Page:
The imam leading plans for an Islamic center near the Manhattan site of the Sept. 11 attacks arrived Thursday in the Middle East on a U.S.-funded outreach trip.
The U.S. State Department said Imam Feisal Abdul Rauf arrived in Bahrain for the start of a 15-day tour in which he is expected to discuss Muslim life in America and promote religious tolerance.
The trip — estimated to cost about $16,000 — is funded by the State Department's Bureau of International Information Programs and will include visits to Qatar and the United Arab Emirates.
Rauf will get a daily $200 honorarium for the tour the department. Airfare is included, as well as the standard federal government per diem for expenses and lodging in each of the cities he will visit, spokesman P.J. Crowley said.
The published maximum per diem rate for U.S. government employees in Manama is $396; in Doha, it is $341; and in Abu Dhabi, it is $496.
Details of the imam's specific plans in each country have been guarded — possibly in reaction to the rancor in the United States over plans proposed by the imam's organization, The Cordoba Initiative, for an Islamic cultural center near the site of the World Trade Center towers.
Rauf will not be allowed to raise funds for the mosque on the trip, Crowley told reporters Wednesday.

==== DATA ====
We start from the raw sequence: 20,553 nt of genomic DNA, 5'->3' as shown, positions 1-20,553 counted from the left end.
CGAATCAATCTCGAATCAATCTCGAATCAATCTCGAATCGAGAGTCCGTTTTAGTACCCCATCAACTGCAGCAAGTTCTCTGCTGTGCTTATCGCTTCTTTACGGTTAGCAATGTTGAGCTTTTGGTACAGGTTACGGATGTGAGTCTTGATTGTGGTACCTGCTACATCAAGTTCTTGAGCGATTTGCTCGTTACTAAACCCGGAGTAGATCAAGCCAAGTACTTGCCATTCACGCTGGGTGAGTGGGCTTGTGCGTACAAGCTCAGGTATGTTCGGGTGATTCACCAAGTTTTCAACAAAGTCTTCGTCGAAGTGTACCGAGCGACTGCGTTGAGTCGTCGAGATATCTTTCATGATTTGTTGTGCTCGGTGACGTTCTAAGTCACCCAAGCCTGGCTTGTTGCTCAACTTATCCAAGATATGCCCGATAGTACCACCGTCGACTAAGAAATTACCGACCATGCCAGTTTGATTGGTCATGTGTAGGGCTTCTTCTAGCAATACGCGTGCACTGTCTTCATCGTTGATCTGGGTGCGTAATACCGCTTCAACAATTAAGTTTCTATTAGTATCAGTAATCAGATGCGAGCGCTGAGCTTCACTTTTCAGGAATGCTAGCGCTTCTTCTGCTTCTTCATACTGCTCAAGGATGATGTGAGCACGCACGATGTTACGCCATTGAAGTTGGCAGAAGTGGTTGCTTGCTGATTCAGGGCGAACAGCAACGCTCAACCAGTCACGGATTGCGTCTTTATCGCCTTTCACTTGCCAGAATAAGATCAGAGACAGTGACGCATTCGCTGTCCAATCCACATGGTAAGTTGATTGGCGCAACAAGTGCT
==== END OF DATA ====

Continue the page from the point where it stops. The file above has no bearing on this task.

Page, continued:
"We have had conversations with the imam to make sure he understands that during these kinds of trips, he's not to engage in any personal business," Crowley said.
"We value his participation as a religious figure here in the United States who can help people overseas understand the role that religion plays in our society," he said.
Rauf's tour has drawn attention because of his plans to build an Islamic center in lower Manhattan near ground zero. Foes of the project say it is insensitive and disrespectful to the victims of 9/11 and their families. The debate has become politicized ahead of November's midterm congressional elections.
According to the State Department, it will be Rauf's fourth U.S.-government sponsored trip. He traveled twice to the Middle East in 2007 during the Bush administration and once earlier this year.
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